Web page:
Markandesvara Temple


Markandesvara Temple is one of the earliest temples of Bhauma-Kara period. A main feature observed in the temples of this period is their jagamohana was designed coevally with deul which is evident from the joining between the two. This joining used to be irregular and non-proper in case of the earlier temples. Another important feature of this period is the absence of pillars, to support roof, in the jagamohanas.

Markandesvara Temple

The temple is situated on the southwestern corner of Bindu Sarovara tank. It faces east and consisted to of a deul and jagamohana. Its shikhara rises to a height of about 31 feet. Its pabhaga (base) is made of four mouldings, an advancement from the earlier edifices of three mouldings. The introduction of the fourth moulding removes the projecting blocks (tala-bandhana) course found in the earlier temples. Raha-niches now do not cut across all mouldings but only the upper two. Projecting eaves are provided above the raha-niches. Bada remains tri-ratha in design however it becomes more complex and can be viewed as a movement towards later pancha-ratha designs. Aligning with bada, its gandi is also tri-ratha, in contrast to pancha-ratha designs of the latter in the earlier temples. This allows the continuation of vertical alignment starting from bada till the top of gandi.

Standing Shiva

Parshvadevatas are all in situ however much damaged. There were carved in stone blocks forming the part of the wall, thus removal of these was not easy. This technique of carving images from multiple stone blocks is also seen as an influence from the Buddhist traditions prevalent in Lalitagiri and other places in vicinity. Earlier to this, the images were carved in single block of stone and placed in niches, making these easy to be removed and carried away. Starting from south-east, kanika niche on the eastern end of the south wall has standing Shiva, much damaged. Ganesha, seated in ardhaparyanka-mudra with a yoga-patta made of serpent, is in the raha-niche. Below his throne are placed four jackfruits, two of these held by mandiracarini. Kanika-niche on the western end has Hari-Hara with a female on his left.

Shiva Gangadhara
Shiva Bhikshatanamurti

Moving to west side, kanika-niche on southern end has Shiva as Gangadhara, much damaged and identified by the image of kneeling Bhagiratha. Kartikeya, standing his one hand placed over his hip and in another holding a vija-puraka, is placed in the raha-niche. Kanika-niche on the northern end has Shiva Bhikashatanamurti, very much damaged and recognized by the presence of a female figure offering alms.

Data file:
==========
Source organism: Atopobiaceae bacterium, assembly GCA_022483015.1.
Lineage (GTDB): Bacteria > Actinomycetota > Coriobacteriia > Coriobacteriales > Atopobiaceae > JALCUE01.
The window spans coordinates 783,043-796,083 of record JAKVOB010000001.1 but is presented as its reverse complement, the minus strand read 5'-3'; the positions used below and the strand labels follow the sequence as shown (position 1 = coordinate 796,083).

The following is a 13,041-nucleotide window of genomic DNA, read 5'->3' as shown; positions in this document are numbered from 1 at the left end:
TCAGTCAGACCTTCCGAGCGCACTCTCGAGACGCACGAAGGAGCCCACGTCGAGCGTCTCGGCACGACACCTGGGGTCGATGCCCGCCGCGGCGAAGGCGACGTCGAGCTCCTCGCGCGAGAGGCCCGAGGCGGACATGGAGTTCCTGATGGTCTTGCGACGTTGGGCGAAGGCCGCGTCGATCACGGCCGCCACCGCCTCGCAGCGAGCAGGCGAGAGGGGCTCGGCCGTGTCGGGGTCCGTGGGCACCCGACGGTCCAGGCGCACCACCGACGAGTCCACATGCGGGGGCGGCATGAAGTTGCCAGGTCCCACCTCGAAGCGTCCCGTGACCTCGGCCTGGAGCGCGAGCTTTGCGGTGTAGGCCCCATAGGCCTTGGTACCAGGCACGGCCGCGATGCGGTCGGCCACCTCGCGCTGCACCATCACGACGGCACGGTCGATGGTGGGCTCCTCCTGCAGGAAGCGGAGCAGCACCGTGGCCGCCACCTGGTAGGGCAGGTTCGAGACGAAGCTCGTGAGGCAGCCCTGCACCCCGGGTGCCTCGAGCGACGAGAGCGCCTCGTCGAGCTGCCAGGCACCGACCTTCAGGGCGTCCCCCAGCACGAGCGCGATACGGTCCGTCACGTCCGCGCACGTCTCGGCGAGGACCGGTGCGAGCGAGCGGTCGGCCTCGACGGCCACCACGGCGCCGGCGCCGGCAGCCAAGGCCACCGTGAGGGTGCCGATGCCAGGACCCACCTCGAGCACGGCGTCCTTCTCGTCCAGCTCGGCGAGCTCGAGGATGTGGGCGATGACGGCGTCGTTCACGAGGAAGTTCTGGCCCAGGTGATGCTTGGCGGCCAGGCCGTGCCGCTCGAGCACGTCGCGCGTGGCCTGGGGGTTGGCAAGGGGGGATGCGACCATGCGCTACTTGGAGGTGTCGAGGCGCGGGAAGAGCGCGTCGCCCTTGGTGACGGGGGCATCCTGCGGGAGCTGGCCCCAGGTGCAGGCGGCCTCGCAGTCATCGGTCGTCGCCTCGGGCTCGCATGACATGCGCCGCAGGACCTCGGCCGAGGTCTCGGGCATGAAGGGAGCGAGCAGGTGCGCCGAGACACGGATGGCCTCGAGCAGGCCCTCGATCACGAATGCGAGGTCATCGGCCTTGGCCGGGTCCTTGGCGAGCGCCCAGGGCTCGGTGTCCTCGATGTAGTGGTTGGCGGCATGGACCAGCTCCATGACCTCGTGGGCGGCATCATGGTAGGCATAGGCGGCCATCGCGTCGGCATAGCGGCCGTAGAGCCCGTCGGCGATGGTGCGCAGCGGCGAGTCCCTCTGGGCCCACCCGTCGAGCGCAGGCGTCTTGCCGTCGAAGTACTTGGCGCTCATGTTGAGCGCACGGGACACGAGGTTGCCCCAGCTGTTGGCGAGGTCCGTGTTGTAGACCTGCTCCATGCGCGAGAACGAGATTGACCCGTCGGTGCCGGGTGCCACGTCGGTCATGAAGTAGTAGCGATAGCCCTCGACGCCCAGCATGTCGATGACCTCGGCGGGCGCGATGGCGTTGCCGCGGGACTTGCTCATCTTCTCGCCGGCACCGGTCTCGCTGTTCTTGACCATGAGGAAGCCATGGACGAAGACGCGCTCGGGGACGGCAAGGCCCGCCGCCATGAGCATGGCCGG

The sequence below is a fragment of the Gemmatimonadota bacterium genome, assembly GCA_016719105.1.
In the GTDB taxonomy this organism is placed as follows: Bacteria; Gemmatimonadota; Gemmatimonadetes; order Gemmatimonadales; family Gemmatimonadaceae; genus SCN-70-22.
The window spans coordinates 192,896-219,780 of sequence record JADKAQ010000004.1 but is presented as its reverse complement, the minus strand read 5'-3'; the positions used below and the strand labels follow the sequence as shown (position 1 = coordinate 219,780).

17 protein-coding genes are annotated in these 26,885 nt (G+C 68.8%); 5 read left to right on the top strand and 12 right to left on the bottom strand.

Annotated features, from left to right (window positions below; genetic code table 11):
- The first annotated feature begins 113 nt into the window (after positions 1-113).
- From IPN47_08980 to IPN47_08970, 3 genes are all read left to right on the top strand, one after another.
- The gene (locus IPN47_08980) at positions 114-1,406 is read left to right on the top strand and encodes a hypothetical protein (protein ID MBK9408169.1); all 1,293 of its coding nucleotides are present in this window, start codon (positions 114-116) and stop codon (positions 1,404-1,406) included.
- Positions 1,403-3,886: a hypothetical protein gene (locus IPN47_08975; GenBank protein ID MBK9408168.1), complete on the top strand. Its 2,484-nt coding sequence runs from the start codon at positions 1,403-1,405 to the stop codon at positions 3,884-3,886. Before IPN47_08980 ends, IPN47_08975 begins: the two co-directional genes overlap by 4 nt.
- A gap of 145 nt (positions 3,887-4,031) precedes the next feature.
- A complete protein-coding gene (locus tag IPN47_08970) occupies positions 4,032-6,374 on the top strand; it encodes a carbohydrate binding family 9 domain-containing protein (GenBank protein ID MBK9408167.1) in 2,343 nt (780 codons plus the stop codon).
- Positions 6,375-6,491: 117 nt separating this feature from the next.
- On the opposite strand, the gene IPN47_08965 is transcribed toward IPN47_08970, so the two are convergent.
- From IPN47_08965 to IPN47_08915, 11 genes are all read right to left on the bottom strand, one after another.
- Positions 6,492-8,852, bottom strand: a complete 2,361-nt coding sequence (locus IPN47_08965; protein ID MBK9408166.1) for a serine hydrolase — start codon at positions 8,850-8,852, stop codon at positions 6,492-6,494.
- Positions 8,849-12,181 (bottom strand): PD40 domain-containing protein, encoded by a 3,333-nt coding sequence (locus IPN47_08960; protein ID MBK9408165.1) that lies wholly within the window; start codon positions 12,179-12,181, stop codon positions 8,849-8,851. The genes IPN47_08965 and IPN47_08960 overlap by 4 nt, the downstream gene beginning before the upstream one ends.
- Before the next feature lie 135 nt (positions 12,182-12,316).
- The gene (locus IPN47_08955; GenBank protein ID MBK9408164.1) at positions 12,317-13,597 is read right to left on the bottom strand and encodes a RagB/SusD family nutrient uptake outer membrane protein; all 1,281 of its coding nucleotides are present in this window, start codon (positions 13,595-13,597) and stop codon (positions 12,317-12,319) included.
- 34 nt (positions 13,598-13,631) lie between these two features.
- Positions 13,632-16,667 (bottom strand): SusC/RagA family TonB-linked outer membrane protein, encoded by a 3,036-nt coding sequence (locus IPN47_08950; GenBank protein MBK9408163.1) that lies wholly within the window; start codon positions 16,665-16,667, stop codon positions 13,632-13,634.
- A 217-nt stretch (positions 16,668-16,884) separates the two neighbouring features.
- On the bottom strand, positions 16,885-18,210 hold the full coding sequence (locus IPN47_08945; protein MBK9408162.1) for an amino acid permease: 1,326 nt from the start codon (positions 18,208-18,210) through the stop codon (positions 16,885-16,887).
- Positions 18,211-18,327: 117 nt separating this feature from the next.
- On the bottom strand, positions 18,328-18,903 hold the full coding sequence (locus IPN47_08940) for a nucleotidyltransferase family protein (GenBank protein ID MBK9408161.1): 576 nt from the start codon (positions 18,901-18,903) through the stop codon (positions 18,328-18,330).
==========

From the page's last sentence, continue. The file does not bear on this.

Shiva Ekapada

Moving to the northern side, kanika-niche on western end has four-armed Ardhanareesvara. Raha-niche has four-armed Parvati, standing with her attendants. Kanika-niche on the eastern end has Shiva-Ekapada, adorns the northern raha-niche. A figure of Bhagiratha is shown kneeling before him, thus suggesting the benevolence nature and ascetic character of the icon, Ekapada. We have discussed on the Ekapada icon in details in an earlier chapter, click here.


Vajra-mastaka on the front is made of two superimposed medallions, the lower one is empty and the upper one has twelve-armed Shiva Nataraja, dancing in chatura pose. Vajra-mastaka on north has Mahishasuramardini and on south has Hari-Hara. Vajra-mastaka on the west is much damaged. Among the scenes depicted in the recess between gandi and bada, the one of interest is of Brahma and Vishnu paying homage to Shiva and a scene of linga-worship.

Jagamohana is a recent renovation

The jagamohana was very much in ruins, and what we see today is a modern construction using plain blocks of stone. It is a rectangular hall with a sloping roof, and a terrace above its clerestory. The back wall of the jagamohana is joined with the front wall of the deul through a connecting doorway-like opening. This joining allows the niches on either side of the front wall of the deul remain visible for a visitor. The northern end niche houses a popular motif of alasya-kanya, a female standing in a doorway. This is the first extant example of a female figure, other than goddess, appearing in major niche1.

Brahma and Vishnu paying homage to Shiva

To make the joining between deul and jagamohana cohesive, Vajra-mastaka on the east of the deul is projected to cover this joining, transforming into an antarala. Donaldson2, driving clues from the original ruined jagamohana, is of opinion that this was a later addition and was not part of original design. He states that either the original jagamohana was completely ruined and replaced by the new structure or there was no jagamohana in the original plan.


Garbhagrha doorways is constructed with three bands. There are three niches on the inner band, on each side. On the left we find, Brahma, Agni and a Shaiva dvarpala while on the right is present Varuna, a damaged figure and a Shaiva dvarpala. Three guardian figures are present at the base, on either side. Donaldson3 suggests that this tradition of three figures is an influence from the Buddhist shrines from nearby Lalitagiri area. However as these three figures are placed in stepped recession rather than in same plane, thus the influence is more from the traditions prevalent in Dakshina-Kosala. The lalata-bimba displays four-armed Parvati seated in padmasana. Architrave above the lintel has ashta-grha (eight planets) panel.

Next: Sisireswara Temple

1 Donaldson, T E (1985). Hindu Temple Art of Orissa. Brill. Leiden. ISBN 9789004071742. p 87
2 Donaldson, T E (1985). Hindu Temple Art of Orissa. Brill. Leiden. ISBN 9789004071742. p 84
Donaldson, T E (1985). Hindu Temple Art of Orissa. Brill. Leiden. ISBN 9789004071742. p 85